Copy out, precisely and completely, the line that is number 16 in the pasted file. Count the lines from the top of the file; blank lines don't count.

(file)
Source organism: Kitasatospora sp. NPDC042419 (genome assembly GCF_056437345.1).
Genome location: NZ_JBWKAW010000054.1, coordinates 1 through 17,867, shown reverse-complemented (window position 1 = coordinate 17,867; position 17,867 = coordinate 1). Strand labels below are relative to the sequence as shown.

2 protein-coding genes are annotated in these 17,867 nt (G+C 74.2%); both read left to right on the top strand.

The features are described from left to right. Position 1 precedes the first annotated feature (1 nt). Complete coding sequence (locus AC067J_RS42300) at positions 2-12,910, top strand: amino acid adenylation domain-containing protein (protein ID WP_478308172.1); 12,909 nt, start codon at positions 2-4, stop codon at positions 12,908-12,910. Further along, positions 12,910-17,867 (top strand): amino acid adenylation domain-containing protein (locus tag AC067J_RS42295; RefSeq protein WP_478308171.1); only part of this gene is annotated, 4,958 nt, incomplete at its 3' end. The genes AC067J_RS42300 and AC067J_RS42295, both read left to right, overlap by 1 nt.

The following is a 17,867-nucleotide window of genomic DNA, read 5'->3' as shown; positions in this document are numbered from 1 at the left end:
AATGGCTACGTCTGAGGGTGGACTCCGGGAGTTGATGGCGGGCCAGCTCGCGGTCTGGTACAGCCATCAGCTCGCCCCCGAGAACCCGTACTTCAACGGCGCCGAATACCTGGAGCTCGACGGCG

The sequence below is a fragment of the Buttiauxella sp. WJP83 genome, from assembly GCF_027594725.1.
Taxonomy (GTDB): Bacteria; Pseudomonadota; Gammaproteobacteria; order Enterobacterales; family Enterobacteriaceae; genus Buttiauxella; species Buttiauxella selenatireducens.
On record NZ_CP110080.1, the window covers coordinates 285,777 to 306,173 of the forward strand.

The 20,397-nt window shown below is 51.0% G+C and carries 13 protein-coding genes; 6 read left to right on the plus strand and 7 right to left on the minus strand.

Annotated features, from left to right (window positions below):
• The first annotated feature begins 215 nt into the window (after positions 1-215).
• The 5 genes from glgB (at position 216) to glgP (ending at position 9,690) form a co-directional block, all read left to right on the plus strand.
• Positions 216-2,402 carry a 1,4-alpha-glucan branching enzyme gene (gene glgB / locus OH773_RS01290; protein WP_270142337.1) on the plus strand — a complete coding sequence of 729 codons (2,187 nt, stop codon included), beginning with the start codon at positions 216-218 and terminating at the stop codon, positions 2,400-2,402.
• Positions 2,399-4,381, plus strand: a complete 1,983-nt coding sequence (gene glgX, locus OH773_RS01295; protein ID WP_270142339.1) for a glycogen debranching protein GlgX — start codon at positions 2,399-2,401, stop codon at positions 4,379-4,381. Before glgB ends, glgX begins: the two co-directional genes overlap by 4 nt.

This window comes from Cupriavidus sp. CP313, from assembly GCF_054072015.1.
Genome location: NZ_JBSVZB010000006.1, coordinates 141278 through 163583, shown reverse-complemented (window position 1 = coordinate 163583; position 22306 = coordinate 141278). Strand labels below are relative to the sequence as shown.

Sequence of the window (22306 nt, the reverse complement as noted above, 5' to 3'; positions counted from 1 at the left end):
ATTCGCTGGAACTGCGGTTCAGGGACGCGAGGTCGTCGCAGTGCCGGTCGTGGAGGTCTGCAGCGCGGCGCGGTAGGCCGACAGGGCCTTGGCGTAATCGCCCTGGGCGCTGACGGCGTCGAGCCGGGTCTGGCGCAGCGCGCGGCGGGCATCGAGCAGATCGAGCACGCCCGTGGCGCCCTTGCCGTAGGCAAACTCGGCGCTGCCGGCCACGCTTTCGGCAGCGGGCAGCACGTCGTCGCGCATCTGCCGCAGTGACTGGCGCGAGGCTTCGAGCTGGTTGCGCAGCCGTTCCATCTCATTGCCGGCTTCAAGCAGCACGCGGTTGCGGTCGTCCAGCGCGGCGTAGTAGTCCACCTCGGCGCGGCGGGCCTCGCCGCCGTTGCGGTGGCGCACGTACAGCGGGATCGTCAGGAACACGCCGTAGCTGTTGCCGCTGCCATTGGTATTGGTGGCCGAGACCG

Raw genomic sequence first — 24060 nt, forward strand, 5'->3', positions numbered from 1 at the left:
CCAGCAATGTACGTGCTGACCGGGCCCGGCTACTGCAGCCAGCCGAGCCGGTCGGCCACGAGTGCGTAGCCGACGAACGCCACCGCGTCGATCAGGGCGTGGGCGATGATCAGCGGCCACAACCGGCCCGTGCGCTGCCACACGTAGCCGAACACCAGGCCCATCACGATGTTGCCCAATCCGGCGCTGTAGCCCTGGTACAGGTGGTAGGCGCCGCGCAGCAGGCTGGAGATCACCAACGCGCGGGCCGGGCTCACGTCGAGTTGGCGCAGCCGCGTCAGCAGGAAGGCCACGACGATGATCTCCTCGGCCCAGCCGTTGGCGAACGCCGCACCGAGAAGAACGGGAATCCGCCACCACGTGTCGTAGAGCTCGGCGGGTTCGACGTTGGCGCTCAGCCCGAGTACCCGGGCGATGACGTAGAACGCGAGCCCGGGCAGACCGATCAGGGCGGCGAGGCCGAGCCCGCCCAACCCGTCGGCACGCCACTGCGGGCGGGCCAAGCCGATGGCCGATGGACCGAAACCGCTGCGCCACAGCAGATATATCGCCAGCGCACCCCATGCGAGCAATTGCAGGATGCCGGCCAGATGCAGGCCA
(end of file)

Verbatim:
This window comes from Cupriavidus sp. CP313, from assembly GCF_054072015.1.